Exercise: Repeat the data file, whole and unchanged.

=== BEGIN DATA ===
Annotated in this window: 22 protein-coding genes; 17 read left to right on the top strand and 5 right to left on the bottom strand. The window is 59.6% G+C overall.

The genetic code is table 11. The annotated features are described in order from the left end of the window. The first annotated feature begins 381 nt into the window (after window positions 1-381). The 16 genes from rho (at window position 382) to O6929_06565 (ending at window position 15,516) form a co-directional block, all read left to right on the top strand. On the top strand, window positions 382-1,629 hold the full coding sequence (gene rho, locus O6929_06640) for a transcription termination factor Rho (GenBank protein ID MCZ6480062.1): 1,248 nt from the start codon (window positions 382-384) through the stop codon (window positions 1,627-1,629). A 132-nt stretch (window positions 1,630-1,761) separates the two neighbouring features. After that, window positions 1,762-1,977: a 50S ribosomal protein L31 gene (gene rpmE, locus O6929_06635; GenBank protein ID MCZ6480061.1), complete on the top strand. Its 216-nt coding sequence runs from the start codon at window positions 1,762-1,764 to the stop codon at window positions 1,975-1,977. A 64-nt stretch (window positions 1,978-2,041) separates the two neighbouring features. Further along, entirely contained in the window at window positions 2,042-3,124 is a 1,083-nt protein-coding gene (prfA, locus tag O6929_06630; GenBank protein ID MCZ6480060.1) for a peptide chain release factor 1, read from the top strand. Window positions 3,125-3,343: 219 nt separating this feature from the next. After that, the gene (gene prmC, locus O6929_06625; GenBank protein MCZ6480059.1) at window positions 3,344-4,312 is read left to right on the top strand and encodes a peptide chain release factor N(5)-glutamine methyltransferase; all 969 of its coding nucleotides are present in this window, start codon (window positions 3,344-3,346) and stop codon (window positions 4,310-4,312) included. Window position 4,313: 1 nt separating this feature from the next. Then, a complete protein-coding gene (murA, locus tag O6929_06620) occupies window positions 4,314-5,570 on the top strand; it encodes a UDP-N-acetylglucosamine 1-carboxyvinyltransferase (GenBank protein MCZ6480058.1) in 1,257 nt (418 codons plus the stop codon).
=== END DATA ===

Annotated in this window: 22 protein-coding genes; 17 read left to right on the top strand and 5 right to left on the bottom strand. The window is 59.6% G+C overall.

The genetic code is table 11. The annotated features are described in order from the left end of the window. The first annotated feature begins 381 nt into the window (after window positions 1-381). The 16 genes from rho (at window position 382) to O6929_06565 (ending at window position 15,516) form a co-directional block, all read left to right on the top strand. On the top strand, window positions 382-1,629 hold the full coding sequence (gene rho, locus O6929_06640) for a transcription termination factor Rho (GenBank protein ID MCZ6480062.1): 1,248 nt from the start codon (window positions 382-384) through the stop codon (window positions 1,627-1,629). A 132-nt stretch (window positions 1,630-1,761) separates the two neighbouring features. After that, window positions 1,762-1,977: a 50S ribosomal protein L31 gene (gene rpmE, locus O6929_06635; GenBank protein ID MCZ6480061.1), complete on the top strand. Its 216-nt coding sequence runs from the start codon at window positions 1,762-1,764 to the stop codon at window positions 1,975-1,977. A 64-nt stretch (window positions 1,978-2,041) separates the two neighbouring features. Further along, entirely contained in the window at window positions 2,042-3,124 is a 1,083-nt protein-coding gene (prfA, locus tag O6929_06630; GenBank protein ID MCZ6480060.1) for a peptide chain release factor 1, read from the top strand. Window positions 3,125-3,343: 219 nt separating this feature from the next. After that, the gene (gene prmC, locus O6929_06625; GenBank protein MCZ6480059.1) at window positions 3,344-4,312 is read left to right on the top strand and encodes a peptide chain release factor N(5)-glutamine methyltransferase; all 969 of its coding nucleotides are present in this window, start codon (window positions 3,344-3,346) and stop codon (window positions 4,310-4,312) included. Window position 4,313: 1 nt separating this feature from the next. Then, a complete protein-coding gene (murA, locus tag O6929_06620) occupies window positions 4,314-5,570 on the top strand; it encodes a UDP-N-acetylglucosamine 1-carboxyvinyltransferase (GenBank protein MCZ6480058.1) in 1,257 nt (418 codons plus the stop codon).